Warhol's sense of humor and desire for productivity (work, work, work) are apparent. No time to waste words.

To make these interviews seem somewhat more concrete, look on the Web for the BBC audios of Warhol, several 1-3 minute segments that allow you to hear him.

After reading these, I understand him perhaps a little more and he seems a great deal less remote and more likeable. I bought this along with "Andy Warhol 365 Takes" from the Warhol Museum staff: these two books complement each other well, this one focused more on the man and the other on his works. Despite his fame, he seems a greater artist than was at first apparent to me.
3 internautes sur 3 ont trouvé ce commentaire utile 
very disappointing 1 mai 2011
Par m morrissey - Publié sur Amazon.com
Format: Broché Achat vérifié
there are some very famous interviews here and nothing terribly interesting besides, when you consider how well AW handled questions evidenced in countless clips in which maybe one or two questions are asked in various documentaries out there (the Barbara Rose one stands out as having especially good give and take)

underwhmeling! better to stick to the Philosophy"" book or Popism or the diaries... this volume I consider skipable
2 internautes sur 2 ont trouvé ce commentaire utile 
America's 20th century Lao Tzu of Pop... 1 mars 2010
Par meeah - Publié sur Amazon.com
Format: Broché
Unless you're some sort of Warhol scholar, you really have to like Andy Warhol a heck of a lot to read all the way through the interviews collected in "I'll be Your Mirror." You practically have to be a Warcaholic to appreciate the Pop Master's technique of speaking volumes while ostensibly saying nothing...sometimes even when he really is saying nothing!

Warhol turned the interview into another display of his enigmatic aesthetic. What's interesting in this book isn't so much what Warhol says, but how he doesnt say it. His irony is so sharp that the interviewer is often seemingly unaware that he's even been cut--or delivered in so deadpan and naive a manner that either it's missed, misinterpreted it, or Warhol's interlocutor can't even be sure that he's been put-down or put-on.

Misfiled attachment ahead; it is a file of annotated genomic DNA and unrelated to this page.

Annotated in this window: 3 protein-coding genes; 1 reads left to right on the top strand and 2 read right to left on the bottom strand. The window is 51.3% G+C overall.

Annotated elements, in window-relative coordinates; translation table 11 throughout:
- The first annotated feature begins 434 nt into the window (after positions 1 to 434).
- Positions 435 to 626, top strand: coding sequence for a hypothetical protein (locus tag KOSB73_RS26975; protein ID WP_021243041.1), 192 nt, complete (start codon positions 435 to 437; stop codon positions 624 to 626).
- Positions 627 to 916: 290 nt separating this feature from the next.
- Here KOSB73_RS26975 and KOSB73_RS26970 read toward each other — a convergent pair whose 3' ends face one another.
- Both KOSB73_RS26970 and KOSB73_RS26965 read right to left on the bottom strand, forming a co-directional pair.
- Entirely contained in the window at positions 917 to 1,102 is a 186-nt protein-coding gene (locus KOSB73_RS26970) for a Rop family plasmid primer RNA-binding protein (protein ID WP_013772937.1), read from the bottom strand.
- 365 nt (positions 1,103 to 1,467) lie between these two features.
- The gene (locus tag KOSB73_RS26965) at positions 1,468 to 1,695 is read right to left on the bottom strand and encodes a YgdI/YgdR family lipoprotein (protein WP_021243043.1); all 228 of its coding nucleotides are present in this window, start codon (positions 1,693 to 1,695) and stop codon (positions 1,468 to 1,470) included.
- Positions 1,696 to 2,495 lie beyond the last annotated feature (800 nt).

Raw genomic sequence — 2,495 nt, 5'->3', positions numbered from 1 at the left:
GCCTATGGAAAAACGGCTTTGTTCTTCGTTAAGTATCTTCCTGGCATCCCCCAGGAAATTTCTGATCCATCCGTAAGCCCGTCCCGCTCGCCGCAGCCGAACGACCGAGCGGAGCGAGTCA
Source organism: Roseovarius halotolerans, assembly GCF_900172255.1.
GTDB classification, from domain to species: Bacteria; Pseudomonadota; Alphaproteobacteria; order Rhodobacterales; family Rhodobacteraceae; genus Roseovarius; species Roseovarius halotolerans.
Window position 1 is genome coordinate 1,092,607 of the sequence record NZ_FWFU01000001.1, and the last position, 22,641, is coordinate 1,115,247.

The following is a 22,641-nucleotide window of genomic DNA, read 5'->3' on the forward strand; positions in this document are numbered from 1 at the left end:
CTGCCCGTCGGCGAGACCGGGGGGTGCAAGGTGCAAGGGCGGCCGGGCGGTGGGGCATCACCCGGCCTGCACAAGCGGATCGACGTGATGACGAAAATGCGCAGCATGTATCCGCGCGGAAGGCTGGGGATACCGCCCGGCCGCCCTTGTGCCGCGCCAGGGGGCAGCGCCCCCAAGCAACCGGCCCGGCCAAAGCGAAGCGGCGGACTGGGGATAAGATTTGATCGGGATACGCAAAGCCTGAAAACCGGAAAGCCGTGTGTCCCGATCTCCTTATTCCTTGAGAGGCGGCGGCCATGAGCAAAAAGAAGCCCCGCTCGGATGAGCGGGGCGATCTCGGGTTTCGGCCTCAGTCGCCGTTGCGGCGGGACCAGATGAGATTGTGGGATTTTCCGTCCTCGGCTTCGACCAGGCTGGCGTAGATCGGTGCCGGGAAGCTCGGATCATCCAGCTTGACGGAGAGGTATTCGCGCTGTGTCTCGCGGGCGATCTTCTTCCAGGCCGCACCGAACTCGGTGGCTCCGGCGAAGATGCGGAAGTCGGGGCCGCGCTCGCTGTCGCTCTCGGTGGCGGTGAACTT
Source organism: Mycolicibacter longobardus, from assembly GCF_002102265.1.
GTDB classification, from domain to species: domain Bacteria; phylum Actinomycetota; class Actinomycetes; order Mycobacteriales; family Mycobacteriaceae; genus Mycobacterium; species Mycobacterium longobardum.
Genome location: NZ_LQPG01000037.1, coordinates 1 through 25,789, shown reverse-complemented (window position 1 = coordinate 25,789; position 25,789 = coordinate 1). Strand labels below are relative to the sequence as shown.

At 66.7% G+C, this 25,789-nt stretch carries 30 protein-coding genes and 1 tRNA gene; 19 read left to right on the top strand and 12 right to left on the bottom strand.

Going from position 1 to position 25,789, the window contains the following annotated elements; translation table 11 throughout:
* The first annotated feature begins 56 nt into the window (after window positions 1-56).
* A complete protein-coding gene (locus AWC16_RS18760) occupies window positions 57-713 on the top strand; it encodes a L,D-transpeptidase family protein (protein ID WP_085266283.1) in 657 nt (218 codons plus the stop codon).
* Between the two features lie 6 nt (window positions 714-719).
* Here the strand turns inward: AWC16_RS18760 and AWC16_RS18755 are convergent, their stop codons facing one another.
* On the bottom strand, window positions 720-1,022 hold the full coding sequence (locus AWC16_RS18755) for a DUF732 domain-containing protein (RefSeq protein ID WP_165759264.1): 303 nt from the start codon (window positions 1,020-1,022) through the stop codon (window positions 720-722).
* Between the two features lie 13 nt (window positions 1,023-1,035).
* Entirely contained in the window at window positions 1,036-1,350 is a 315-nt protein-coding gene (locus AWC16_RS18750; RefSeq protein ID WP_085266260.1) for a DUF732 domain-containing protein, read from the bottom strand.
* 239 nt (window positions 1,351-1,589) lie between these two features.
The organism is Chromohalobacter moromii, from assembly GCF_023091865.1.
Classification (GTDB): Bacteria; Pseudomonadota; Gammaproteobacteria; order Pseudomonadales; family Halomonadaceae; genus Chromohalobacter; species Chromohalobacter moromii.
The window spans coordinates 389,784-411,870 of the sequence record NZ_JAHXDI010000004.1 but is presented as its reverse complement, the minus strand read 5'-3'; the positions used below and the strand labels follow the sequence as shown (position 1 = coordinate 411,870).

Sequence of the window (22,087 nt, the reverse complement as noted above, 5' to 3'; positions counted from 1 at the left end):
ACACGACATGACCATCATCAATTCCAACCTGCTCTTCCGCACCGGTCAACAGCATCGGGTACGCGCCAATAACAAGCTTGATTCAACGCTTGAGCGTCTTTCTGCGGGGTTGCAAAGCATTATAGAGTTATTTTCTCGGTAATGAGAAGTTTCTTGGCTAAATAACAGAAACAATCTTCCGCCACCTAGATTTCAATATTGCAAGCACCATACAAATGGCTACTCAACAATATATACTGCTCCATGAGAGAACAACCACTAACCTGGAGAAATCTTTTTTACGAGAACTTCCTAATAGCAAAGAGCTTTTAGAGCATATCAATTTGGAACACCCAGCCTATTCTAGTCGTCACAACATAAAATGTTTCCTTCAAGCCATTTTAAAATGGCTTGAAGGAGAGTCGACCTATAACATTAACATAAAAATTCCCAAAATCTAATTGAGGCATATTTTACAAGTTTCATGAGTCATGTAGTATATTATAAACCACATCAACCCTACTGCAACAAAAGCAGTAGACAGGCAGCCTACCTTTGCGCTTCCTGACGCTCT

I think a lot of people feel the same about Warhol's art...or, until relatively recently, a lot of people used to feel that way. Is this guy putting us on, or what?

Collected from a variety of sources, the interviews in "I'll Be Your Mirror" are uneven in quality, necessarily reprinted (and repeated) from other sources, and, because they are, in part, a Warholian performance, Warhol's answers are often redundant. In fact, there isnt a whole lot new here that a reader of Warhol's "The Philosophy of Andy Warhol" won't have already encountered. The fun, I suppose, comes in watching Warhol play his fey, fickle game of linquistic peek-a-boo, always giving away a little less than what he's ultimately getting: publicity.

Pretending, by turns, to be ignorant, inarticulate, indolent, and indecisve, Warhol often comes off sounding like both Beavis and Butthead with his ever-ready, all-purpose, one-size-fits-all grab bag of answers suitable for any occasion (or question) . One has to appreciate the skill involved in not-answering questions, in evading the obvious, the pretentious, the sycophantic, the frivolous and the invasive to derive any entertainment in listening to Warhol "Yes," "no," "I don't know," "gee," "really?" his way through a lifetime's gauntlet of interview after interview.

Of course, one must also remember that as "uncooperative" Warhol is in these interviews, they remain interviews; they aren't interrogations. Warhol agreed to be interviewed...sort of like a samurai accepts a challenge. From these encounters, Warhol emerges victorious, for the most part, you sense he hardly broke a sweat.

Anyway, I guess what I'm trying to say is that if you're an evasive and elusive a character as I am than you'll surely appreciate the disappearing act that Warhol pulls off in these interviews...not just the act itself, but how he manages to do it. Although you have to keep your eyes open, you can hardly blink, because when you do, he's gone.

If you'd like to learn this neat trick, whether you're a world-renowned artist or not, a socialite hobnobber or a grocery clerk, a celebrity trendsetter or a reclusive crank, you can hardly do better than study Warhol's performance in the book. For the rest of what makes Warhol important, you're better off going somewhere else.